Monday, November 24, 2014

First Nation looking to halt Canada-China deal

VANCOUVER—A B.C. First Nation has asked the Federal Court to stop Canada from ratifying an investment treaty with China until it and other bands have been consulted.
In documents filed with the court in Vancouver, the Hupacasath First Nation said the Canada-China Foreign Investment Promotion and Protection Act, or FIPPA, would gut its aboriginal right to resources subject to foreign investment.

Coun. Brenda Sayers said yesterday the band is seeking the injunction because Chinese investors ultimately would control major assets such as coal on its 232,000-hectare territory.
She said extraction of resources by foreign firms would strip negotiating powers for First Nations such as hers, which are involved in the treaty process.
“Some modern treaties negotiated with British Columbia and Canada address Canada’s obligation to consult prior to entering into international agreements which may affect treaty rights,” the notice of application says.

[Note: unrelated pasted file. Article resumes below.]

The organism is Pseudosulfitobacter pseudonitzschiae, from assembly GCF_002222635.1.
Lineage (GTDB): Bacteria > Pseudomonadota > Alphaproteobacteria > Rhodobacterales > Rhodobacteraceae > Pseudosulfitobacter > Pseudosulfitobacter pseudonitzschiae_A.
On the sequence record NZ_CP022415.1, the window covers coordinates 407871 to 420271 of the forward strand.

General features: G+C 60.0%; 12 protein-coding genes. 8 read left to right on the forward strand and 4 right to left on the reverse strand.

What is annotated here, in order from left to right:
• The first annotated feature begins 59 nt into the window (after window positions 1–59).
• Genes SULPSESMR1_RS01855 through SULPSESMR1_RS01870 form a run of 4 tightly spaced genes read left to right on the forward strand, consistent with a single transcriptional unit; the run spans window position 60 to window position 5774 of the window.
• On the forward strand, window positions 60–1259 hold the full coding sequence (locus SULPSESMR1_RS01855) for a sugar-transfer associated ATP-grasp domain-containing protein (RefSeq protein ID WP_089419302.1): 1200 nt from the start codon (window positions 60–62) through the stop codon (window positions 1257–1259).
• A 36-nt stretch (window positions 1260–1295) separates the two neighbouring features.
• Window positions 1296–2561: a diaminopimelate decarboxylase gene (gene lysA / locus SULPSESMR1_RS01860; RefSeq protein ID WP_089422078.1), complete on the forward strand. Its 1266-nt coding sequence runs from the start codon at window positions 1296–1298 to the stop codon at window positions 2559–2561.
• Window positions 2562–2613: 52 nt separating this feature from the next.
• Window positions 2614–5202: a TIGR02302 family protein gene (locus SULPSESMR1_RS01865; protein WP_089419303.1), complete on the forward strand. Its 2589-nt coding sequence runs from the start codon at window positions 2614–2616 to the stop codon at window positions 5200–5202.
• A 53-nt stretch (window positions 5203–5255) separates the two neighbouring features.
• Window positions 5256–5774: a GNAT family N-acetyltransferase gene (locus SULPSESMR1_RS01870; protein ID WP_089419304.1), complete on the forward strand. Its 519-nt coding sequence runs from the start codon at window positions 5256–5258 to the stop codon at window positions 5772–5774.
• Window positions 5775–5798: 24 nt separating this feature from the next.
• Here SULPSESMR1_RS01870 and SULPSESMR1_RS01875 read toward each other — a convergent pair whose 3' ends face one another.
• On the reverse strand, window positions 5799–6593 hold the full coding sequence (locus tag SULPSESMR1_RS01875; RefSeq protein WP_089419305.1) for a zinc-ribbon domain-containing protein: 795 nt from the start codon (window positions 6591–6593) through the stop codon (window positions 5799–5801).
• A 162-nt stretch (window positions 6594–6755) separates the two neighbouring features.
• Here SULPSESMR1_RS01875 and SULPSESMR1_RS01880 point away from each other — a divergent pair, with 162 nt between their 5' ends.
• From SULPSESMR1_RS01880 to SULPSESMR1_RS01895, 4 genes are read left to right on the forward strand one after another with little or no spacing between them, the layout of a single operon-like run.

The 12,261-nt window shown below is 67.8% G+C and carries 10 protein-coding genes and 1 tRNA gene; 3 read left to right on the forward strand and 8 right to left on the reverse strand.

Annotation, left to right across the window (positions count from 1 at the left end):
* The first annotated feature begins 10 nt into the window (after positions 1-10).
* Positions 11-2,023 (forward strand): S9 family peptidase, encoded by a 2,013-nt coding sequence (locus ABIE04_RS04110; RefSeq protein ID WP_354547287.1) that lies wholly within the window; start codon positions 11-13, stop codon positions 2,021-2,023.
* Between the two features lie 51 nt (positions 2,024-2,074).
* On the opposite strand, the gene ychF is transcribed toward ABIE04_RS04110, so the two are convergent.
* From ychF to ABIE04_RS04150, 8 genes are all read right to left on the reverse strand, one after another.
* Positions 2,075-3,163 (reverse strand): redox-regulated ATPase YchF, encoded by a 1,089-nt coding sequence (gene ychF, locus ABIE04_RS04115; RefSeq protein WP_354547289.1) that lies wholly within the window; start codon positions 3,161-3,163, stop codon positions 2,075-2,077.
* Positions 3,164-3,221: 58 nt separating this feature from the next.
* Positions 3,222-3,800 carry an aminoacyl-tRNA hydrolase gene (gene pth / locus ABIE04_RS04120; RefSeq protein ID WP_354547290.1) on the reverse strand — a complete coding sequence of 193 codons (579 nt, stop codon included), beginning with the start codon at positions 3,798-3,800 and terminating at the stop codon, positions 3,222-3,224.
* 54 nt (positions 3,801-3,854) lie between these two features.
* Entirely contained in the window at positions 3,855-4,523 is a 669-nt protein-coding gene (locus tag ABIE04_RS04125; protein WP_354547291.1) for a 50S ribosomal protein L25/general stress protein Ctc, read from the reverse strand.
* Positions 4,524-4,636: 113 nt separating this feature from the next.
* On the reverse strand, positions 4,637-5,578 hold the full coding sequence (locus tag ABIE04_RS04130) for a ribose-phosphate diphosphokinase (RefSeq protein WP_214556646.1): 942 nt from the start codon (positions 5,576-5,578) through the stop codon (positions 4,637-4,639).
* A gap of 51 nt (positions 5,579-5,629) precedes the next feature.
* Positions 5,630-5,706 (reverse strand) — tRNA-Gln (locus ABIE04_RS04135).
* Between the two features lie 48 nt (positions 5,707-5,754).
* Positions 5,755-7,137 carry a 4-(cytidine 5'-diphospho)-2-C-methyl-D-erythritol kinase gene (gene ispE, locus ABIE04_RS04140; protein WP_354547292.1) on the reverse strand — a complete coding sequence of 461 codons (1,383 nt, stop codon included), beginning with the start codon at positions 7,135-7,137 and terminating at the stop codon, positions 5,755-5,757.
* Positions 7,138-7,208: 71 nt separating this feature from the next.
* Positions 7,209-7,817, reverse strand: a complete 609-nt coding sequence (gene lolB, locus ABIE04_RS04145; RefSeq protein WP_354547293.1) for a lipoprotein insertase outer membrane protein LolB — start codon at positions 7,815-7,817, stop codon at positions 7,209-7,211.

“The government proceeded without any input from First Nations, or Canadians for that matter, so this isn’t just a First Nations’ fight,” Sayers stressed.
“It just so happens that First Nations are one of the parties that can stop the FIPPA.
“The other party is the premiers of each province who have not stepped up to the plate,” she added.
The Conservative government has said FIPPA will benefit Canada by increasing trade and investment with China as its economy booms to the point of becoming the largest in the world.
Sayers said the deal is troubling because there’s been no formal debate in the House of Commons and Conservative MPs voted down a motion that would have allowed scrutiny by expert witnesses.
The Union of B.C. Indian Chiefs, the Chiefs of Ontario, and the Serpentine River First Nation in Ontario also are supporting the injunction.

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